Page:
My Favourite Book: why And Then There Were None is the one for Rebecca

Welcome to the first piece in our new series, My Favourite Book. Staff from our libraries – all sadly for the moment closed – around West Sussex will tell us which book has made the biggest impression on them and why.

Rebecca Robertson, librarian  books, reading & engagement at Chichester Library
Rebecca Robertson, librarian books, reading & engagement at Chichester Library

We start with Rebecca Robertson, librarian – books, reading & engagement at Chichester Library. Rebecca’s favourite book is And Then There Were None by Agatha Christie. Over to Rebecca to explain why:

“Asking a librarian or any book-lover to choose their favourite book is a challenging request – so I’ve decided to talk about the book which I feel was the most important to me at a specific time in my life…

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“Agatha Christie’s masterpiece And Then There Were None is the best-selling crime novel of all time. First published in 1939, the plot centres around ten strangers who are invited by an unknown host to Soldier Island, an isolated rock near the Devon coast. Each is hiding a dark secret. In the guests’ rooms hangs a copy of an ominous nursery rhyme Ten Little Soldier Boys and as they are killed one by one, their murders mimicking the fates in the rhyme, the guests realise the killer must be among them…

“This book was recommended to me by a colleague when I was seventeen and working part-time at Selsey Library. Following many years of studying and exams, I was just getting back into reading for pleasure as a way of relaxing during a transitionary period in my life. It’s a cliché, but I was hooked from the first page and I devoured it over a couple of days. I was completely immersed and it reignited my passion and enjoyment of books and reading. It was the first time I had read a crime novel and the ending just astounded me – I thought it was absolutely ingenious – and I still do.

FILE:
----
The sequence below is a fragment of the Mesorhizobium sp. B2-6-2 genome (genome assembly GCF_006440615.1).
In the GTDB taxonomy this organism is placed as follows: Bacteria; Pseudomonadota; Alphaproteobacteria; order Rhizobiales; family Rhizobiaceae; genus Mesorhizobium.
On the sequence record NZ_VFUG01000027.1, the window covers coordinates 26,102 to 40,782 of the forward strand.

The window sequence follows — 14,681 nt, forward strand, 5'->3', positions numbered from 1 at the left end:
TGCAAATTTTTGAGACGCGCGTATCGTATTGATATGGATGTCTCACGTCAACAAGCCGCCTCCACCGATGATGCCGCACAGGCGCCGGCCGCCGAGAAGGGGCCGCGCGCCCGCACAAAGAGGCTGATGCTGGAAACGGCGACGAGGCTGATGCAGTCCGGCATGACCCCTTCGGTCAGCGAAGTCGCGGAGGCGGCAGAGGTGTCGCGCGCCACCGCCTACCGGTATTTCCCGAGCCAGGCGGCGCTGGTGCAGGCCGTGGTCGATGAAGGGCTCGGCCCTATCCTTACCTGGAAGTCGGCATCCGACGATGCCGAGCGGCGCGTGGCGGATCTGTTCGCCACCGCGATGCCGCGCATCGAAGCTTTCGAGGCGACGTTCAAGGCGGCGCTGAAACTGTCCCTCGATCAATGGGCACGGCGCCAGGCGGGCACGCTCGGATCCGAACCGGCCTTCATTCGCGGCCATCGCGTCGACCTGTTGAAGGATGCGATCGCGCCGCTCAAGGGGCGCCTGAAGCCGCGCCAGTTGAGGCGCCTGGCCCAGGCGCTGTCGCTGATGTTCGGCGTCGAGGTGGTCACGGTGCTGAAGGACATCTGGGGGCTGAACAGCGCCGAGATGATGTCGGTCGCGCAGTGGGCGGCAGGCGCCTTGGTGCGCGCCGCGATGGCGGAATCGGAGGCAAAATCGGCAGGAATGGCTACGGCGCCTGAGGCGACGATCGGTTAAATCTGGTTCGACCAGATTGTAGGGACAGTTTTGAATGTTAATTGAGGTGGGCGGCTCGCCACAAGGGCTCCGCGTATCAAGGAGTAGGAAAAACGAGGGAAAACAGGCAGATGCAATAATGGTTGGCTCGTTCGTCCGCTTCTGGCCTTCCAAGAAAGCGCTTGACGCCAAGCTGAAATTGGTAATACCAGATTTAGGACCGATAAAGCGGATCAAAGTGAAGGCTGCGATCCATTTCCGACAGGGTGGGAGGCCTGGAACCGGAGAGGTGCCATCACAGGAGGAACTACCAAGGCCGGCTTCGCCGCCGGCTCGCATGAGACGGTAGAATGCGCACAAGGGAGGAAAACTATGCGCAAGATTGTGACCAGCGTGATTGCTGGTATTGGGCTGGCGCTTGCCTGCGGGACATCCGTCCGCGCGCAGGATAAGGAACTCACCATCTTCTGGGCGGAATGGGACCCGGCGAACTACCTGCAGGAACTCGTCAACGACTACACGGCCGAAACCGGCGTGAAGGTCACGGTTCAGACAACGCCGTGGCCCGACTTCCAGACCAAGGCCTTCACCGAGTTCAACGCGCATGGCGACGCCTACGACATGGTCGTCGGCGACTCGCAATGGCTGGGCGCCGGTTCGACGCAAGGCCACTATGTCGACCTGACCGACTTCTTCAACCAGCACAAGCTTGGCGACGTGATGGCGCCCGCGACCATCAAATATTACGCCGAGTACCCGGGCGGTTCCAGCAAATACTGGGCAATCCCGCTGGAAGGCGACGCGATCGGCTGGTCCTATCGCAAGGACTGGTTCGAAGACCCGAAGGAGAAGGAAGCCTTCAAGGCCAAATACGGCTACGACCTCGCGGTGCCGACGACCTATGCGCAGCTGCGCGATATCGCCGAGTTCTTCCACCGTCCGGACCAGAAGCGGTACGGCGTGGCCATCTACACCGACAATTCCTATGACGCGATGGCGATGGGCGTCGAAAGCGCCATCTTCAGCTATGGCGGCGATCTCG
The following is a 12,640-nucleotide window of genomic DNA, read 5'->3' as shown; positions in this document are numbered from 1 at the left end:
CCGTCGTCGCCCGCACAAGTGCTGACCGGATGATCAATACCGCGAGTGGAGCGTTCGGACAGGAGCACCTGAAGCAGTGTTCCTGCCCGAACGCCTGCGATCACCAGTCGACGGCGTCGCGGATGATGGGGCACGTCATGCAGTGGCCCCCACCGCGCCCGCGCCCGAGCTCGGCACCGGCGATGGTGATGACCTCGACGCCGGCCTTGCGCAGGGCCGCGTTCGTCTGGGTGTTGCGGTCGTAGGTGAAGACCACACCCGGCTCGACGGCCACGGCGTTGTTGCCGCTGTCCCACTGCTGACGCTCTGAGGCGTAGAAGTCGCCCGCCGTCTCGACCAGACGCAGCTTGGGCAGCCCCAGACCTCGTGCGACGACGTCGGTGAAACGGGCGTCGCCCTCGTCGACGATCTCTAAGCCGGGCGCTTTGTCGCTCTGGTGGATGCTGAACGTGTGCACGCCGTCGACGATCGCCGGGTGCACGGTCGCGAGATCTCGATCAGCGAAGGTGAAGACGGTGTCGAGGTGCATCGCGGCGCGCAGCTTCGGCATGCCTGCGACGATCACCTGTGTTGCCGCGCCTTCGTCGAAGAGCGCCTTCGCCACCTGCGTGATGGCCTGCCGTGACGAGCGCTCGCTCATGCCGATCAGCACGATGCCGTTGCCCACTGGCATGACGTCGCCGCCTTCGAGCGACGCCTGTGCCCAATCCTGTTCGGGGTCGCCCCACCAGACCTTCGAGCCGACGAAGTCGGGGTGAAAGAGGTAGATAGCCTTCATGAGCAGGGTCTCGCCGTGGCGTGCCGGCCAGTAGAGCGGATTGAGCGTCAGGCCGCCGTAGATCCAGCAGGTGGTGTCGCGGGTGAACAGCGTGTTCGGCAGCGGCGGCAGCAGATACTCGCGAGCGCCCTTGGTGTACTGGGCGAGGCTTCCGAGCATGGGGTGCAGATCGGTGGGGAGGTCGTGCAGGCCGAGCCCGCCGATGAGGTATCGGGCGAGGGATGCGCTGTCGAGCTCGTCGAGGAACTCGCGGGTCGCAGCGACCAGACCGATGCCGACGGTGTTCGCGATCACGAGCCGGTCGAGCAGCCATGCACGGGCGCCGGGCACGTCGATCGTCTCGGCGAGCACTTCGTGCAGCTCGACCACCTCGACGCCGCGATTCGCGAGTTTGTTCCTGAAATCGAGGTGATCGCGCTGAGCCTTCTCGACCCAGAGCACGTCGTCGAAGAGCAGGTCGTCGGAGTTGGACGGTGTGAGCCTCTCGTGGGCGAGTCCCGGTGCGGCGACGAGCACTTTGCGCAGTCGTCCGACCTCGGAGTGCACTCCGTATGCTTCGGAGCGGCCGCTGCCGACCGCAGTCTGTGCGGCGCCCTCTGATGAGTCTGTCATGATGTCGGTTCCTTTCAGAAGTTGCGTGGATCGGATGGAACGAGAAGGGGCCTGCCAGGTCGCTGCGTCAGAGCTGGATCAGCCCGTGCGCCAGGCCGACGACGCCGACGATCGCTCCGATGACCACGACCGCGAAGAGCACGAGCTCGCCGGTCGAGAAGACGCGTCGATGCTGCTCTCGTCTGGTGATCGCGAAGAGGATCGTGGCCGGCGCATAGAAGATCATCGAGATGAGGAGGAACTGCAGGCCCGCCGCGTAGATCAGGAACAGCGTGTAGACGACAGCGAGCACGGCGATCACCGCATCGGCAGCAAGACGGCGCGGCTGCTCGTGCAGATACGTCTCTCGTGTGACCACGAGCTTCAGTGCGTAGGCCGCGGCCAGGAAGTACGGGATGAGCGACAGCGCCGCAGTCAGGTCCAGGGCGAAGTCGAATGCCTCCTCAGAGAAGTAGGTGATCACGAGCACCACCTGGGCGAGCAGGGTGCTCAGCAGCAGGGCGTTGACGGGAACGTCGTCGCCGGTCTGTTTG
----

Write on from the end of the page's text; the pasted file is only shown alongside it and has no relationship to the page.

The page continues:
“I have re-read it a couple of times over the years, but I don’t like to do so too often so as to ensure the sense of foreboding each time. Unfortunately I can never again experience the shock of the ending for the first time, but I have recommended the book to colleagues, friends and family members so that I can share in their surprise and awe. Having read a variety of crime and thriller novels in subsequent years, I sometimes wonder if, had And Then There Were None not been my first foray into the genre, would I still regard it so highly? Was I just naïve to the experience of a real page-turner? However, on reflection, I have to say there are very few crime novels which offer as satisfying an ending as this.

The book has been adapted for the stage, cinema and television many times over, and it was with trepidation that I watched the 2015 TV adaptation (written by Sarah Phelps and produced by Mammoth Screen with Agatha Christie Productions.

“As I find is often the case when much-loved books are reimagined for the screen, I was slightly disappointed that what I was watching didn’t quite fit with how I had experienced the story. It was far more sinister than I remembered – but I enjoyed watching it with my family – waiting for their reaction to the reveal of the murderer!

“I have been inspired to read many more of Agatha Christie’s novels including Death on the Nile, Five Little Pigs, The Sittaford Mystery and The Murder of Roger Ackroyd. Although And Then There Were None remains my favourite, I do like the Hercule Poirot mysteries – he’s such an intriguing character and I love the way in which he brings all the clues together for the climax of a case.”


Following the latest advice in relation to COVID-19, all West Sussex Libraries are closed until further notice, but there are thousands of eBooks, eAudiobooks, eComics, eMagazines and eNewspapers available free to library members via the eLibrary service. Visit: to explore the collection.

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